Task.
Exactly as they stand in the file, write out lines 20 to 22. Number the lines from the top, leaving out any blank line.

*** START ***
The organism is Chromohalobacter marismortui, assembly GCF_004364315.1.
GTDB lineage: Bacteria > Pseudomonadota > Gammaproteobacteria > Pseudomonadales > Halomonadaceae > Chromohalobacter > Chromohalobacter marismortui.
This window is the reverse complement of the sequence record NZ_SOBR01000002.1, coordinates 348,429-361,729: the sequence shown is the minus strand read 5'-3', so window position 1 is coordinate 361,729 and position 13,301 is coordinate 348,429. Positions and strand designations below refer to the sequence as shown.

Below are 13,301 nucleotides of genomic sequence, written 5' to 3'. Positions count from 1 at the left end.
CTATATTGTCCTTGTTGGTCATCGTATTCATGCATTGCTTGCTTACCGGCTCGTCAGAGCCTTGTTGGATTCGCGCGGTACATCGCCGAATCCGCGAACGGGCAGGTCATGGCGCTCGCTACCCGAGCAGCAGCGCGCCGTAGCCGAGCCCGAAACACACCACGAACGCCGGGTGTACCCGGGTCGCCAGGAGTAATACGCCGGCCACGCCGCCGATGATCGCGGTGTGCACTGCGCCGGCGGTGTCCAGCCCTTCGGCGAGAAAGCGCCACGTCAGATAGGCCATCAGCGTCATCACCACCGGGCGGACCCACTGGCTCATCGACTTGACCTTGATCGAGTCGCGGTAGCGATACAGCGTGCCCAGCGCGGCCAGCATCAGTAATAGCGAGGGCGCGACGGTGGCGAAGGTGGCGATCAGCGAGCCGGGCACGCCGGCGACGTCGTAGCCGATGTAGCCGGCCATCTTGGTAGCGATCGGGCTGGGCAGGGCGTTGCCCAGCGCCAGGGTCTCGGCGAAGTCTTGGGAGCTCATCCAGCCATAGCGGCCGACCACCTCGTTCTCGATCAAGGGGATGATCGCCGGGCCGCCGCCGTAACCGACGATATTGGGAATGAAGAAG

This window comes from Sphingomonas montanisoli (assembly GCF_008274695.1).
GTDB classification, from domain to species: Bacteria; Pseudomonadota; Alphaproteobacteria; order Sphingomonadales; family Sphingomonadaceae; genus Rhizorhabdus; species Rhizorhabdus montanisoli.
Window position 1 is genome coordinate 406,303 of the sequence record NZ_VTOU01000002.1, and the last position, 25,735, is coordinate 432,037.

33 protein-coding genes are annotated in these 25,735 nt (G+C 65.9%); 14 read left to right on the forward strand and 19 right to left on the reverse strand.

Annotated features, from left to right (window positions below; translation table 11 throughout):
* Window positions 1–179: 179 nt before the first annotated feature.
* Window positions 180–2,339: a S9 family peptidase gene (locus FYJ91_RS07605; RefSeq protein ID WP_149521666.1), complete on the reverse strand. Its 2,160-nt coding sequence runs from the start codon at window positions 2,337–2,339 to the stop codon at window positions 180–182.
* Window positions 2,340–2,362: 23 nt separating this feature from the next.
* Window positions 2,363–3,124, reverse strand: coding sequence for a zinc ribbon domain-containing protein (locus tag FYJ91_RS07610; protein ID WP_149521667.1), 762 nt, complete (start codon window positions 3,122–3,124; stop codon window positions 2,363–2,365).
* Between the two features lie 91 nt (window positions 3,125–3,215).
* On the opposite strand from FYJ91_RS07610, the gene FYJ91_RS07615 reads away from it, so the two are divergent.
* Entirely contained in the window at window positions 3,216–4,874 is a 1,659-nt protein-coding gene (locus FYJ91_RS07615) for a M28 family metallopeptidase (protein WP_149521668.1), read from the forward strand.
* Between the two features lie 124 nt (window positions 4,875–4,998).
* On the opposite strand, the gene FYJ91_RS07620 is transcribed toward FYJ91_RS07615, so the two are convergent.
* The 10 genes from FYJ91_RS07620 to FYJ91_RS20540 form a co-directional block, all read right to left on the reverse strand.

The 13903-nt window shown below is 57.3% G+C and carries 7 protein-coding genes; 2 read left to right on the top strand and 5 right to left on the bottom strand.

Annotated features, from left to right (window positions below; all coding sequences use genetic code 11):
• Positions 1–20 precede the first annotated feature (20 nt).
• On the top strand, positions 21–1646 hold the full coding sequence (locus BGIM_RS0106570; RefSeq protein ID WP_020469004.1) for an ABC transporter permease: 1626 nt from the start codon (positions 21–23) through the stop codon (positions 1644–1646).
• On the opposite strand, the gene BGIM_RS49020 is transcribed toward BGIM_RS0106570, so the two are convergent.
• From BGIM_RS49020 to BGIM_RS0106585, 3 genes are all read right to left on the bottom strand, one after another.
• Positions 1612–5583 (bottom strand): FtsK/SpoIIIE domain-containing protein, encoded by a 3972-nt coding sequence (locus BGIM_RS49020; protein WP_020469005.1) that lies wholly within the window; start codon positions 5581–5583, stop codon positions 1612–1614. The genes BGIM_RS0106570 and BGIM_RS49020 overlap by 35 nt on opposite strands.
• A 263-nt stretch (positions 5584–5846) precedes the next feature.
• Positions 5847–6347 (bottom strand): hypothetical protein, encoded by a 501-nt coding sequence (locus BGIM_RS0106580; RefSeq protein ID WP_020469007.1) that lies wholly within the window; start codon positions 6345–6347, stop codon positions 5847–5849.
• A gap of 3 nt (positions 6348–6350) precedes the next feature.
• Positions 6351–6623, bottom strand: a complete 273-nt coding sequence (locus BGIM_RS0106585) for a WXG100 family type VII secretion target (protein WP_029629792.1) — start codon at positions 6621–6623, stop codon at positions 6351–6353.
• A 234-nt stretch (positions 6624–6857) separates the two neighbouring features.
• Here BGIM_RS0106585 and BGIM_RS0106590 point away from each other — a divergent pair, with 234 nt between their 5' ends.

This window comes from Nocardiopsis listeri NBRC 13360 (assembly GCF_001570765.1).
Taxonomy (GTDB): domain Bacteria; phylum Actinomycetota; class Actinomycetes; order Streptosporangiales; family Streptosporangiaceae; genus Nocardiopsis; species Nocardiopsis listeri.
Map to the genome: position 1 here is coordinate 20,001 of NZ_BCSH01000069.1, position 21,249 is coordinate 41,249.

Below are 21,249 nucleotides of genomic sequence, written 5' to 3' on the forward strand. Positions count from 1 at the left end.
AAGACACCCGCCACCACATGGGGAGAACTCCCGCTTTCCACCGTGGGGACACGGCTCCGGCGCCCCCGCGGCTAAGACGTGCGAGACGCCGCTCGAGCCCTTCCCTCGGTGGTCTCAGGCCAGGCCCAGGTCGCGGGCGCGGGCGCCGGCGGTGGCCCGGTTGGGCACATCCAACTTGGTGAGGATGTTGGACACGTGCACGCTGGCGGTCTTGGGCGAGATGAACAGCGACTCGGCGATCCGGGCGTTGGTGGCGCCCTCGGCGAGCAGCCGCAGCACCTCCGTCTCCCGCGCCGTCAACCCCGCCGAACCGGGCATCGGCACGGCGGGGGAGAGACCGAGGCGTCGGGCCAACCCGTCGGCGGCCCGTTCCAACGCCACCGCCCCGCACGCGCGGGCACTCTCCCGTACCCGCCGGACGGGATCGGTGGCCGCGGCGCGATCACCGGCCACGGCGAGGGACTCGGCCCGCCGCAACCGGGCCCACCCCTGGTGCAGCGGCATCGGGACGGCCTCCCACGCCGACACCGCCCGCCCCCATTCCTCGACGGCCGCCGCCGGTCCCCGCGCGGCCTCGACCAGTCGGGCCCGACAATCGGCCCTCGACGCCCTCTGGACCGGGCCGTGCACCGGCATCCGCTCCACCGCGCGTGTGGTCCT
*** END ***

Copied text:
* The 10 genes from FYJ91_RS07620 to FYJ91_RS20540 form a co-directional block, all read right to left on the reverse strand.

The 13903-nt window shown below is 57.3% G+C and carries 7 protein-coding genes; 2 read left to right on the top strand and 5 right to left on the bottom strand.

Annotated features, from left to right (window positions below; all coding sequences use genetic code 11):